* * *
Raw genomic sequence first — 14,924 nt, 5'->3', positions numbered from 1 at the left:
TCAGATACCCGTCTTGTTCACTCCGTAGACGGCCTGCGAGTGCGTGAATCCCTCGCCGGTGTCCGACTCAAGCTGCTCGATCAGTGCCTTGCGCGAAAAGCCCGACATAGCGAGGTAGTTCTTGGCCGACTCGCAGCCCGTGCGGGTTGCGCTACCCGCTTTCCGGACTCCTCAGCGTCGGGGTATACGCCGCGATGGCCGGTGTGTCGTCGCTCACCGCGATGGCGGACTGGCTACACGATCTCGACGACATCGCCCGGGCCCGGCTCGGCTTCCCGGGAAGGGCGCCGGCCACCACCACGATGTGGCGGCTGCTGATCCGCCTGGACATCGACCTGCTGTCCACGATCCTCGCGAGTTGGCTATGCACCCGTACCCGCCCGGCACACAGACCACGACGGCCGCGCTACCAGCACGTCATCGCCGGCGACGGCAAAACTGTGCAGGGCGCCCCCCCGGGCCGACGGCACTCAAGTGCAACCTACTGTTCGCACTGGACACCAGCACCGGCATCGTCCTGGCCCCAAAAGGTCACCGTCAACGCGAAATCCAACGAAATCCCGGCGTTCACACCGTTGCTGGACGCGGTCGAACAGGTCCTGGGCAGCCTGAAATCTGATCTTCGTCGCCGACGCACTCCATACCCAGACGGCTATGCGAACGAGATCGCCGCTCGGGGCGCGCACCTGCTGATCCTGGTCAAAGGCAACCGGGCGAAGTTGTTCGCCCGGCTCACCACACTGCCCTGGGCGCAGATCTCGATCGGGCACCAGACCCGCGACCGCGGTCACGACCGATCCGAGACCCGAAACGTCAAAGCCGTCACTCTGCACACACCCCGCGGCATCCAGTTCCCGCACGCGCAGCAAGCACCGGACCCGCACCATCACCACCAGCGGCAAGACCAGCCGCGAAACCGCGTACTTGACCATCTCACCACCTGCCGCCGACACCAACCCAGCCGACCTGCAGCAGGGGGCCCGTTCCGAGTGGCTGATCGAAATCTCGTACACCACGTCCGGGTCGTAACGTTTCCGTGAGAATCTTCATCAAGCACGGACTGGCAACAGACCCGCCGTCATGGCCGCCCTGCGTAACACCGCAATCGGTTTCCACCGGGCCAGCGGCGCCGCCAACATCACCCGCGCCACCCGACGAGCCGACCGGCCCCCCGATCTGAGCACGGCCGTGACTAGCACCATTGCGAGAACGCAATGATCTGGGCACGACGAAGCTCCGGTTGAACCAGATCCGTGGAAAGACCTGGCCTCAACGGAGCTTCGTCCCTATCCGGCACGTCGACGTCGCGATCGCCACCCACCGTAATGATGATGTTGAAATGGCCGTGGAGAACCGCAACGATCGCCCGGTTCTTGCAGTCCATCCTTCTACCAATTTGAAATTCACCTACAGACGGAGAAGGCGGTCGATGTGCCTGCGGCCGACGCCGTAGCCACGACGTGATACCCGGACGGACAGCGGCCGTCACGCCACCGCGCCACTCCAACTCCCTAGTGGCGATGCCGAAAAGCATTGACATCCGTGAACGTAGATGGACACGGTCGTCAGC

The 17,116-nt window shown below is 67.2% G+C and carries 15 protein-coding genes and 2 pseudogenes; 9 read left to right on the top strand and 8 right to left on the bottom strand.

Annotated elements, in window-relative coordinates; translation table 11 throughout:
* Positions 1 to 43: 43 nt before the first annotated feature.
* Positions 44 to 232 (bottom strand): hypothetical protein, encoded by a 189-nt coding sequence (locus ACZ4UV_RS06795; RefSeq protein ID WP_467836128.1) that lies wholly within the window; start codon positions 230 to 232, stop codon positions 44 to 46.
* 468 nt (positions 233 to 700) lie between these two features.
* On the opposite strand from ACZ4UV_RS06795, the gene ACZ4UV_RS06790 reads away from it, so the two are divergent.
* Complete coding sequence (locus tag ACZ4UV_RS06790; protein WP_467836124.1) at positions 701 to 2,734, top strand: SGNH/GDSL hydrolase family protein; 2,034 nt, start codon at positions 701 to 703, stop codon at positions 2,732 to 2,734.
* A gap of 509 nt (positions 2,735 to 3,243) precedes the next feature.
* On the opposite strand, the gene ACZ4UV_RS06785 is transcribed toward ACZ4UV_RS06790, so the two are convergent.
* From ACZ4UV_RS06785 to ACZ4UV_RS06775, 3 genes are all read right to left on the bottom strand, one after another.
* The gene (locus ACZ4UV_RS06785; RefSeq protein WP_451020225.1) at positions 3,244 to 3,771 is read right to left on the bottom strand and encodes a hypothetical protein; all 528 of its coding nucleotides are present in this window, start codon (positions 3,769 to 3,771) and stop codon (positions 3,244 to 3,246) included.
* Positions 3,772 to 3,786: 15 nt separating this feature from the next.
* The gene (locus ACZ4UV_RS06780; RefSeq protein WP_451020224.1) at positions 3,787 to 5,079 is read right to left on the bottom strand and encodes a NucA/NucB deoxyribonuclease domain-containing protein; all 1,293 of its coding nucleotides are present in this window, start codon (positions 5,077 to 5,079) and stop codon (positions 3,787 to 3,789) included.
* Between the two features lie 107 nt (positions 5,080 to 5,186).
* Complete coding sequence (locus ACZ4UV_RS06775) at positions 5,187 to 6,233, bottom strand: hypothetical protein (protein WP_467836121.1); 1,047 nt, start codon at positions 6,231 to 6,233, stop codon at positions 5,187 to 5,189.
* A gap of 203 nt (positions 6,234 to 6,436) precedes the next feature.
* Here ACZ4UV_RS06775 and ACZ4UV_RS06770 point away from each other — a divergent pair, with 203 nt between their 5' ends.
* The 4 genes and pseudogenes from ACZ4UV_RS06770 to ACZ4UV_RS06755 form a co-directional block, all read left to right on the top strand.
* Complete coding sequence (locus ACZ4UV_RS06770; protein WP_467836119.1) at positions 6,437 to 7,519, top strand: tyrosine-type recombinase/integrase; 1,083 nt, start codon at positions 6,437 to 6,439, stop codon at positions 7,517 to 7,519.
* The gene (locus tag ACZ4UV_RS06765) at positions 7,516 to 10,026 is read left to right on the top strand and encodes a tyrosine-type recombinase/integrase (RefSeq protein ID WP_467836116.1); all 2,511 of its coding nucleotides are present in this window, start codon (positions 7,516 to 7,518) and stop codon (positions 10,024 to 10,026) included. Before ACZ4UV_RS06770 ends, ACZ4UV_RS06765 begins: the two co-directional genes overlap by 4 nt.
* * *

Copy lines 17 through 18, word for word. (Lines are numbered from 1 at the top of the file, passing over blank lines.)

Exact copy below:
* Complete coding sequence (locus ACZ4UV_RS06775) at positions 5,187 to 6,233, bottom strand: hypothetical protein (protein WP_467836121.1); 1,047 nt, start codon at positions 6,231 to 6,233, stop codon at positions 5,187 to 5,189.
* A gap of 203 nt (positions 6,234 to 6,436) precedes the next feature.